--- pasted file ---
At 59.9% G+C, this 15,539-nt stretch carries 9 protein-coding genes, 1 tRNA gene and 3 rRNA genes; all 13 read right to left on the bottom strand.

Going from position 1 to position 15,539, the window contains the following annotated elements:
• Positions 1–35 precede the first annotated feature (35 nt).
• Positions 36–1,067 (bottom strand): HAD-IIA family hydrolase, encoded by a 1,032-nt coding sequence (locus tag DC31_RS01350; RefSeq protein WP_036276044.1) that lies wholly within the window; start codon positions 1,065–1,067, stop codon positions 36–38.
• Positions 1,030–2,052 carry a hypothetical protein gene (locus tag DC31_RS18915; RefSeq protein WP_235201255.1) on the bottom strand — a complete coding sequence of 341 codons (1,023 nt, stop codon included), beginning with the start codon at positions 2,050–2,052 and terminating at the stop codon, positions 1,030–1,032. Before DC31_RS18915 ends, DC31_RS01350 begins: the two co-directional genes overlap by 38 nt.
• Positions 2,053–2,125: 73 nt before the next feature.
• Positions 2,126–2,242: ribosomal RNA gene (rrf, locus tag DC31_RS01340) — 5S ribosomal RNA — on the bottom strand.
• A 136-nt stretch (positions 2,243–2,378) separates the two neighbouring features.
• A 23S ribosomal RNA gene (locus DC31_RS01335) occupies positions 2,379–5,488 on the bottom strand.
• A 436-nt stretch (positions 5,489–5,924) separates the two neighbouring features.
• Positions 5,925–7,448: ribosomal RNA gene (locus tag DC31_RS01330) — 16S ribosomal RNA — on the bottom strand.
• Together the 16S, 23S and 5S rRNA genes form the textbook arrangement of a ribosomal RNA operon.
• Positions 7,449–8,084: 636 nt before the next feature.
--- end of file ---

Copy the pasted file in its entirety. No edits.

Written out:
At 59.9% G+C, this 15,539-nt stretch carries 9 protein-coding genes, 1 tRNA gene and 3 rRNA genes; all 13 read right to left on the bottom strand.

Going from position 1 to position 15,539, the window contains the following annotated elements:
• Positions 1–35 precede the first annotated feature (35 nt).
• Positions 36–1,067 (bottom strand): HAD-IIA family hydrolase, encoded by a 1,032-nt coding sequence (locus tag DC31_RS01350; RefSeq protein WP_036276044.1) that lies wholly within the window; start codon positions 1,065–1,067, stop codon positions 36–38.
• Positions 1,030–2,052 carry a hypothetical protein gene (locus tag DC31_RS18915; RefSeq protein WP_235201255.1) on the bottom strand — a complete coding sequence of 341 codons (1,023 nt, stop codon included), beginning with the start codon at positions 2,050–2,052 and terminating at the stop codon, positions 1,030–1,032. Before DC31_RS18915 ends, DC31_RS01350 begins: the two co-directional genes overlap by 38 nt.
• Positions 2,053–2,125: 73 nt before the next feature.
• Positions 2,126–2,242: ribosomal RNA gene (rrf, locus tag DC31_RS01340) — 5S ribosomal RNA — on the bottom strand.
• A 136-nt stretch (positions 2,243–2,378) separates the two neighbouring features.
• A 23S ribosomal RNA gene (locus DC31_RS01335) occupies positions 2,379–5,488 on the bottom strand.
• A 436-nt stretch (positions 5,489–5,924) separates the two neighbouring features.
• Positions 5,925–7,448: ribosomal RNA gene (locus tag DC31_RS01330) — 16S ribosomal RNA — on the bottom strand.
• Together the 16S, 23S and 5S rRNA genes form the textbook arrangement of a ribosomal RNA operon.
• Positions 7,449–8,084: 636 nt before the next feature.